“When case after case about abortion was being brought across U.S., there was a distinct [sense of a] woman’s right to control her destiny. But that wasn’t the line the Supreme Court took. That changed with the Casey case. This was a big effort to overturn Roe v. Wade. The pendulum had gone the other way. My dream reproductive freedoms case [involved] Captain Susan Starch, who was serving in Vietnam and became pregnant. This was pre Roe. Susan said ‘I want to bear the child’ even after being offered an abortion. They shipped her out, sent her back to the West Coast. This is someone who said, ‘I chose birth but my government said I can’t have that choice unless I give up my job.’ So, she sued…That idea of it being a woman’s choice to have a child or not…they [the army] saw great damage potential [in the public eye]. They waived her discharge and changed the rule.”


It’s inexplicable to me for the court to say if a woman can afford abortion she can have choice, but that if she can’t afford it she doesn’t have that choice.”


“I think of my own daughter who grew up when women’s rights were vibrant. There was a book ‘Our Bodies, Ourselves.; I don’t see the women today having that same energy. Do the women today think ‘not my problem’? Do they take abortion access for granted?”

[Ed note: It was pretty disappointing to hear that RBG doesn't see the robust young feminist movement in her midst.]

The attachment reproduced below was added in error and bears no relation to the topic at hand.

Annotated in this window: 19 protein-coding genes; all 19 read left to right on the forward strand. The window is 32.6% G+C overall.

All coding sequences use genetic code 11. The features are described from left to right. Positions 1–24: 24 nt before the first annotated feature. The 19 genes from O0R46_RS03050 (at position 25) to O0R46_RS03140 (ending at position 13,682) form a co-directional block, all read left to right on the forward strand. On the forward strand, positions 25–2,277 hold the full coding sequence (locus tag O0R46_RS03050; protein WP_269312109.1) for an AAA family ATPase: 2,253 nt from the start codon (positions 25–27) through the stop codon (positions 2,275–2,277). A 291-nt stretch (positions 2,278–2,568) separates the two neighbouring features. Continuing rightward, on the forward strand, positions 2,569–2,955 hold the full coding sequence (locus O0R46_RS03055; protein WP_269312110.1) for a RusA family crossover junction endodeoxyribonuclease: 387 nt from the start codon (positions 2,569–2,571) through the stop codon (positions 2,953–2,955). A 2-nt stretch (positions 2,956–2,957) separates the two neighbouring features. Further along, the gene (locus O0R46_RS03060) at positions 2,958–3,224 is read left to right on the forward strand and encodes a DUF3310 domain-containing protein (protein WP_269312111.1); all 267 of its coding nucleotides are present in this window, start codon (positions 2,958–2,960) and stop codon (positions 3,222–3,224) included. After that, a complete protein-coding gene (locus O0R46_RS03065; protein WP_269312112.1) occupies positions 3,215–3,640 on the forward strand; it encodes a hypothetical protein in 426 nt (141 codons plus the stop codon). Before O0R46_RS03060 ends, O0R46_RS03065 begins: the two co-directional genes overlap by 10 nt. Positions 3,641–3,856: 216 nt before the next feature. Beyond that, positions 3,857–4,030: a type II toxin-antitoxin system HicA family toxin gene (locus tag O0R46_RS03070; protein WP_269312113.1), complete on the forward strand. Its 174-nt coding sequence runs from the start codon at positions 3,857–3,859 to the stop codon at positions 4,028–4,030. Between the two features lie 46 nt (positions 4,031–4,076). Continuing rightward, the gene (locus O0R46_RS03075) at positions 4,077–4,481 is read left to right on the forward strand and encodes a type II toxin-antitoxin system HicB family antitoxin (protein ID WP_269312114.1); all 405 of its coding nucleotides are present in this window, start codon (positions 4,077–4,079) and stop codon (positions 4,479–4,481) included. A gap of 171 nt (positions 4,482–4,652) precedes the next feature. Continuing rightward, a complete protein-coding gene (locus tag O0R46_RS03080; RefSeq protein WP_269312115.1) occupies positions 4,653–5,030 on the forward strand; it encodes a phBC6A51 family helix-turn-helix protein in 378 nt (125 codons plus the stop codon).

“First of all, it’s important to realize that this decision was not made as a matter of Constitutional law. It was done under a law called the Religious Freedom Restoration Act. The Hobby Lobby owners had a deep religious opposition to abortion, and no one questioned the genuine nature of their belief. But do they have the right to hoist that belief on the workforce under them? Hobby Lobby is a commercial enterprise. All the women who are employed by them should have been protected by the health care law. It seemed to me to be an extraordinary decision. [There’s a saying that goes] ‘I have a right to swing my arm as far as I want to, until it hits the other fellow in the nose.’ And the other fellow in this case was women. So the idea that they could inflict this on the workforce was extraordinary. Preventative care is as important as many other things that a health care package covers. Maybe [the reaction to] Hobby lobby will get everyone — even some of my colleagues [on the Supreme Court] —  to think more about this issue than they [originally] did, when it comes up the second time around.”

Lori Adelman is feeling inspired. 

Brooklyn, NY

Lori Adelman started blogging with Feministing in 2008, and now runs partnerships and strategy as a co-Executive Director. She is also the Director of Youth Engagement at Women Deliver, where she promotes meaningful youth engagement in international development efforts, including through running the award-winning Women Deliver Young Leaders Program. Lori was formerly the Director of Global Communications at Planned Parenthood Federation of America, and has also worked at the United Nations Foundation on the Secretary-General's flagship Every Woman Every Child initiative, and at the International Women’s Health Coalition and Human Rights Watch. As a leading voice on women’s rights issues, Lori frequently consults, speaks and publishes on feminism, activism and movement-building. A graduate of Harvard University, Lori has been named to The Root 100 list of the most influential African Americans in the United States, and to Forbes Magazine‘s list of the “30 Under 30” successful mediamakers. She lives in Brooklyn, NY.

Lori Adelman is an Executive Director of Feministing in charge of Partnerships.